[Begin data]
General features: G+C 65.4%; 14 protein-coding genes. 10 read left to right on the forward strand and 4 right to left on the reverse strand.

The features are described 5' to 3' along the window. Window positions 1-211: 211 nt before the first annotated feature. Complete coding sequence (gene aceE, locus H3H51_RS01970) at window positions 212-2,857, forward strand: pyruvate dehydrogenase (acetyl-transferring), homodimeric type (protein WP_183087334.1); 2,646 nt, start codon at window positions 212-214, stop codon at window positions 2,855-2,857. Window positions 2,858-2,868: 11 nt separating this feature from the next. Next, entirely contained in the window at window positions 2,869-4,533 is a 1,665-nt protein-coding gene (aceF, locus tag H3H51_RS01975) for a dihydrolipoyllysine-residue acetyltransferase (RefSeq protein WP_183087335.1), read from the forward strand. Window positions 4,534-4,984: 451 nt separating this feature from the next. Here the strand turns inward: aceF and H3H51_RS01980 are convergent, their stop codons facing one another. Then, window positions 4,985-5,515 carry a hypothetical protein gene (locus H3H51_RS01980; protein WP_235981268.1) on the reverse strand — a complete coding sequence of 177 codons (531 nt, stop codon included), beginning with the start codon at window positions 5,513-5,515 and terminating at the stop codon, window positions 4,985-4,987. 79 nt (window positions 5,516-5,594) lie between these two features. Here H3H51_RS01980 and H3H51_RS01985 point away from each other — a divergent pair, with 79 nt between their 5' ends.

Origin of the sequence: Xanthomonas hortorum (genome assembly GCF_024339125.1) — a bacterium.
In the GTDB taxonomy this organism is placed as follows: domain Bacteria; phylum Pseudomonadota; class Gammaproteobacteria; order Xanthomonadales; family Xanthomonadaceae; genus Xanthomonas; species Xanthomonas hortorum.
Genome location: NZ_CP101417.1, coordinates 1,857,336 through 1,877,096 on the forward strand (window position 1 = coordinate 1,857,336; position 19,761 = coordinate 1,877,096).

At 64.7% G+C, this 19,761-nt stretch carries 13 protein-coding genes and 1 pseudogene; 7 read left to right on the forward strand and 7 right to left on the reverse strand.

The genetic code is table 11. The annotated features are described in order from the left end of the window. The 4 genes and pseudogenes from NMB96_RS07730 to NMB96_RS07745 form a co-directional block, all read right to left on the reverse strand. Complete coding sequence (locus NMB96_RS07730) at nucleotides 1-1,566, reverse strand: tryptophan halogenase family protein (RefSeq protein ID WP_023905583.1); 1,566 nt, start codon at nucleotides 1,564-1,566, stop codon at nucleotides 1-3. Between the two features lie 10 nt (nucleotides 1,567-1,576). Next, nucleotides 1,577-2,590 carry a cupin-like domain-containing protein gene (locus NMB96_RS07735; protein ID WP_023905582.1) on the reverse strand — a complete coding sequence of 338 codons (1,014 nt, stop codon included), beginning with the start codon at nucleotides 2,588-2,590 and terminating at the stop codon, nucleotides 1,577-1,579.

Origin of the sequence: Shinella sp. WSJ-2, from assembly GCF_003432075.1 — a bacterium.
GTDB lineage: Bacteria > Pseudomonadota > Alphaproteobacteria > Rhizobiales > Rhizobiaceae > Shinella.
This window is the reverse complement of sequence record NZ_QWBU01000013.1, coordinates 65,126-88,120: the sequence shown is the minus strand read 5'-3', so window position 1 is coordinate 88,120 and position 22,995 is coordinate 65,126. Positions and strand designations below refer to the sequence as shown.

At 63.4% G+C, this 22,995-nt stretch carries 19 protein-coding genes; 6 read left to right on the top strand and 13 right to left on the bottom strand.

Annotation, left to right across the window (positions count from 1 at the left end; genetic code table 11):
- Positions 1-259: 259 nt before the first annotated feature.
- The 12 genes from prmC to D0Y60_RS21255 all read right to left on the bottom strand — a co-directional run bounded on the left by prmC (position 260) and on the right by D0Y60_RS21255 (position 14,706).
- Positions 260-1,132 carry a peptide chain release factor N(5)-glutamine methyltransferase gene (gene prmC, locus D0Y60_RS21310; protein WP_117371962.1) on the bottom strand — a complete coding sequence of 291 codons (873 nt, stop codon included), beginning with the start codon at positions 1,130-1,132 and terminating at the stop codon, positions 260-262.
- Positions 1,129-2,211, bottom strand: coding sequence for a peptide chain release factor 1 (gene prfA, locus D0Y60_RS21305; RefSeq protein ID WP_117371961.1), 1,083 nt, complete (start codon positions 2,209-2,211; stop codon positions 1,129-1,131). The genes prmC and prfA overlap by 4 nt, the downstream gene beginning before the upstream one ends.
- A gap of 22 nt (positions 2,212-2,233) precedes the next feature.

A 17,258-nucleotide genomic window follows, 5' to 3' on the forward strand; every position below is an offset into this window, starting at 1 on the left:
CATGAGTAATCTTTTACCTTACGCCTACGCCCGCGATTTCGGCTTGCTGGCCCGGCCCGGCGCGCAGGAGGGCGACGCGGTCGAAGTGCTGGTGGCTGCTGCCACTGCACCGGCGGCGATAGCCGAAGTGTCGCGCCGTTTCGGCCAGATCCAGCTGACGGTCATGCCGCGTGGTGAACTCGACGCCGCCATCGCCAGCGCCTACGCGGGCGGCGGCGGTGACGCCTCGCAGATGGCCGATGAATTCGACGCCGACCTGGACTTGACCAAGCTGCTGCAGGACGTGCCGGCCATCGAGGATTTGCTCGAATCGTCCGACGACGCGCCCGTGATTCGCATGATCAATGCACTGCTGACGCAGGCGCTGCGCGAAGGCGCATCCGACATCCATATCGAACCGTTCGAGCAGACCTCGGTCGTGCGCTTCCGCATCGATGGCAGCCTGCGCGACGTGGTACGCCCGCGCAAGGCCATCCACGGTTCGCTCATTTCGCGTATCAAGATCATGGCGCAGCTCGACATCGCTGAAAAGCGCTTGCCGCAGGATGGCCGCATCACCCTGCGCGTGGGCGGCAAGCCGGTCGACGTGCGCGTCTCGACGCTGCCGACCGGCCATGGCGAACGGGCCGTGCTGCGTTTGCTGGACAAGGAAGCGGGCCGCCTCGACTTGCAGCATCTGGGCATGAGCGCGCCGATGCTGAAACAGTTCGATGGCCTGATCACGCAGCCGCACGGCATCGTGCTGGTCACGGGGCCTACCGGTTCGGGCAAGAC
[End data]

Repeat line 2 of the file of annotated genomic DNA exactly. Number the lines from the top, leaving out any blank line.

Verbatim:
The features are described 5' to 3' along the window. Window positions 1-211: 211 nt before the first annotated feature. Complete coding sequence (gene aceE, locus H3H51_RS01970) at window positions 212-2,857, forward strand: pyruvate dehydrogenase (acetyl-transferring), homodimeric type (protein WP_183087334.1); 2,646 nt, start codon at window positions 212-214, stop codon at window positions 2,855-2,857. Window positions 2,858-2,868: 11 nt separating this feature from the next. Next, entirely contained in the window at window positions 2,869-4,533 is a 1,665-nt protein-coding gene (aceF, locus tag H3H51_RS01975) for a dihydrolipoyllysine-residue acetyltransferase (RefSeq protein WP_183087335.1), read from the forward strand. Window positions 4,534-4,984: 451 nt separating this feature from the next. Here the strand turns inward: aceF and H3H51_RS01980 are convergent, their stop codons facing one another. Then, window positions 4,985-5,515 carry a hypothetical protein gene (locus H3H51_RS01980; protein WP_235981268.1) on the reverse strand — a complete coding sequence of 177 codons (531 nt, stop codon included), beginning with the start codon at window positions 5,513-5,515 and terminating at the stop codon, window positions 4,985-4,987. 79 nt (window positions 5,516-5,594) lie between these two features. Here H3H51_RS01980 and H3H51_RS01985 point away from each other — a divergent pair, with 79 nt between their 5' ends.